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Nieves v. Colvin

United States District Court, E.D. New York

November 7, 2017

ADELE E. NIEVES, Plaintiff,
v.
CAROLYN W. COLVIN, Acting Commissioner of Social Security, Defendant.

          For the Plaintiff WENDY BRILL

          For the Defendant DARA A OLDS

          MEMORANDUM AND ORDER

          FREDERIC BLOCK, Senior United States District Judge

         Plaintiff Adele E. Nieves (“Nieves”) seeks review of the final decision of the Commissioner of Social Security (“Commissioner”) denying her application for Social Security Disability (“SSD”) and Supplemental Security Income (“SSI”) benefits. Both Nieves and the Commissioner move for judgment on the pleadings. For the reasons stated below, Nieves's motion is granted, and the Commissioner's motion is denied. The case is remanded for calculation of benefits.

         I

         On October 5, 2012, Nieves applied for SSD and SSI benefits alleging disability onset as of December 31, 2009 for diabetes, back pain, pain in lower extremities, obesity, hyperlipidemia, opium and marijuana abuse in remission, bipolar disorder, schizo-affective disorder, asthma, and hypertension. Applying the familiar five step-process, [1] the administrative law judge (“ALJ”) found that Nieves did not meet the required listings and maintained the residual functional capacity (“RFC”) for light work, [2] which existed in significant numbers in the national economy. The VE suggested routing clerk, mail clerk, and marker as jobs for a person with the RFC for light work. The VE did note that if Nieves's diagnosis was credited, no jobs would exist in the national economy for her, a proposition which the ALJ also stated. The Appeals Council denied Nieves's request for review. Nieves timely sought judicial review.

         II

         “In reviewing a final decision of the Commissioner, a district court must determine whether the correct legal standards were applied and whether substantial evidence supports the decision.” Butts v. Barnhart, 388 F.3d 377, 384 (2d Cir. 2004). Substantial evidence is “such relevant evidence as a reasonable mind might accept as adequate to support a conclusion.” Halloran v. Barnhart, 362 F.3d 28, 31 (2d Cir. 2004) (quoting Richardson v. Perales, 402 U.S. 389, 401 (1971)). If contradictions appear in the record and the ALJ fails to reasonably explain why he or she opted for one interpretation over another, the Commissioner's findings must fall. See, e.g., Balsamo v. Chater, 142 F.3d 75, 81 (2d Cir. 1998) (“[T]he ALJ cannot arbitrarily substitute his own judgment for competent medical opinion . . .”).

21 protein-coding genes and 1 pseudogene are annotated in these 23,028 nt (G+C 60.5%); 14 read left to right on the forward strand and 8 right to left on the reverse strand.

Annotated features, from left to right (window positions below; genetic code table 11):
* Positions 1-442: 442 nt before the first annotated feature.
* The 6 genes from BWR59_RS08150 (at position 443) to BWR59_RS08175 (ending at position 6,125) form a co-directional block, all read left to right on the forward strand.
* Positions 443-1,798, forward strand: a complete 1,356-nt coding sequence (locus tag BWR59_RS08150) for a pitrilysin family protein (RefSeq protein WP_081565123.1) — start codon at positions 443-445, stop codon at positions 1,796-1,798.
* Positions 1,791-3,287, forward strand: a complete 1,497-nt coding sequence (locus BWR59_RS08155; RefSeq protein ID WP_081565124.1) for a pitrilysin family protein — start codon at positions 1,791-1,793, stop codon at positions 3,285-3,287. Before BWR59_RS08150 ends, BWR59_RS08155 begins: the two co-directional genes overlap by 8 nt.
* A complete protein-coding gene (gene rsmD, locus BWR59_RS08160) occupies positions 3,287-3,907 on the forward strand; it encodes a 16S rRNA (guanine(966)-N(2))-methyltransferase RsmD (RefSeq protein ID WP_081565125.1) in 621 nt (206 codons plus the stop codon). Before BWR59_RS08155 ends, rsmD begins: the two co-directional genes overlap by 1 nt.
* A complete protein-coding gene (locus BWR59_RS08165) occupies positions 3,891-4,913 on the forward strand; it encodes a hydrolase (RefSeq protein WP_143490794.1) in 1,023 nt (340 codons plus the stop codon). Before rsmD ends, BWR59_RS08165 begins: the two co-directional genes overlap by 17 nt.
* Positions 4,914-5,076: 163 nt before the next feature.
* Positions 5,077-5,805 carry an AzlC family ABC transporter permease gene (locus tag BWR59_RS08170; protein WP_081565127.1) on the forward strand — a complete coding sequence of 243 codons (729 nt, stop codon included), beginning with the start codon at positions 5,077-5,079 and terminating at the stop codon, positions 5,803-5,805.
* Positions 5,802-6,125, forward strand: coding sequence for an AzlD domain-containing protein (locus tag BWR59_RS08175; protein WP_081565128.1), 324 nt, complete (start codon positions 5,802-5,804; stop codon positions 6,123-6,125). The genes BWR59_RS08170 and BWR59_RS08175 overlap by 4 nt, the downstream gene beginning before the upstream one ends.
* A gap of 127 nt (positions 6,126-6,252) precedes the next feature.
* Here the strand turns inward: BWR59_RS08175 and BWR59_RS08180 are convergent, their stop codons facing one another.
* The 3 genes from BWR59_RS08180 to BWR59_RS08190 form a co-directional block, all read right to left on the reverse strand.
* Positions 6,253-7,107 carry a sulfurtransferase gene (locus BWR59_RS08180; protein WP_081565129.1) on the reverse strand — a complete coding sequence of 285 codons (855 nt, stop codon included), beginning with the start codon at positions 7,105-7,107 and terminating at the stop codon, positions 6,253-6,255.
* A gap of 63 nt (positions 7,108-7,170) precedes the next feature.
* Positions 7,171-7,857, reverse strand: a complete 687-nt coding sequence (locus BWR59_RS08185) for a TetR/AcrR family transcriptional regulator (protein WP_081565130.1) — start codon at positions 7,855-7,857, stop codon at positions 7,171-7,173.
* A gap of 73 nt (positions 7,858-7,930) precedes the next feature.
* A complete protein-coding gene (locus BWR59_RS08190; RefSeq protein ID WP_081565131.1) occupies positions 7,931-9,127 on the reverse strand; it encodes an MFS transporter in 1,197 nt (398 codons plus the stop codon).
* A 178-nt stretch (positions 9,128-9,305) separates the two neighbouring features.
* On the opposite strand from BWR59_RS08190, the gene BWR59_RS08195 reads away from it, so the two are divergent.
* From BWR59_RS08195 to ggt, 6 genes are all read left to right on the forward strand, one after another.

Nieves argues that the ALJ erred in finding that Nieves did not meet the listings 12.03 and 12.04 for “schizophrenia spectrum, and other psychotic disorders” and “depressive, bipolar and related disorders, ” respectively, because substantial evidence did not support his determination. 20 CFR Pt. 404, Subpt. P, App. 1, §§ 12.03A-C, 12.04A-C. The Court agrees.

         Inexplicably, the ALJ did not even consider Nieves's symptoms under 12.03. This alone would require remand for reconsideration. After review, there is uncontrovertable evidence in the record that Nieves meets the requirements of the 12.03 listing.

         A. 12.03 Schizophrenia Listing

         To meet the requirements of listing 12.03, the listing for schizophrenia spectrum and other psychotic disorders, the claimant must meet the requirements of 12.03A and either 12.03B or 12.03C. 20 CFR Pt. 404, Subpt. P, App. 1, § 12.03A-C. Section 12.03A requires medical documentation of one or more of the following: delusions or hallucinations, disorganized thinking (speech), or grossly disorganized behavior or catatonia. Id. § 12.03A. Nieves meets 12.03A because she suffers from auditory hallucinations. She hears voices, carries on conversations with dead relatives, and in June 2012, she broke a bottle over a stranger's head at the instruction of her auditory hallucinations. She was hospitalized for her hallucinations in 1997, 1998, 2010 and 2012.

         Section 12.03B requires at least two of the following limitations of mental functioning related to the impairment: (1) marked restriction of activities of daily living; (2) marked difficulties in maintaining social functioning; (3) marked difficulties in maintaining concentration, persistence, or pace; or (4) repeated episodes of decompensation, each of extended duration.[3] Id. § 12.03B. In determining whether a claimant has marked limitations of mental functioning, the ALJ must consider all the relevant medical and non-medical evidence in the record. Relevant factors include how clinicians diagnose the claimant's level of disorder, the claimant's mental functioning in daily activities and work settings, the overall effect of limitations, and the effects of support, supervision, and structure on claimant's functioning. 20 C.F.R. Pt. 404, Subpt. P, App. 1, 12.00 Mental Disorders F.3.a-f. The evidence in this case compels a finding that Nieves exhibits marked restrictions in her activities of daily living and social functioning.

         1. Activities ...


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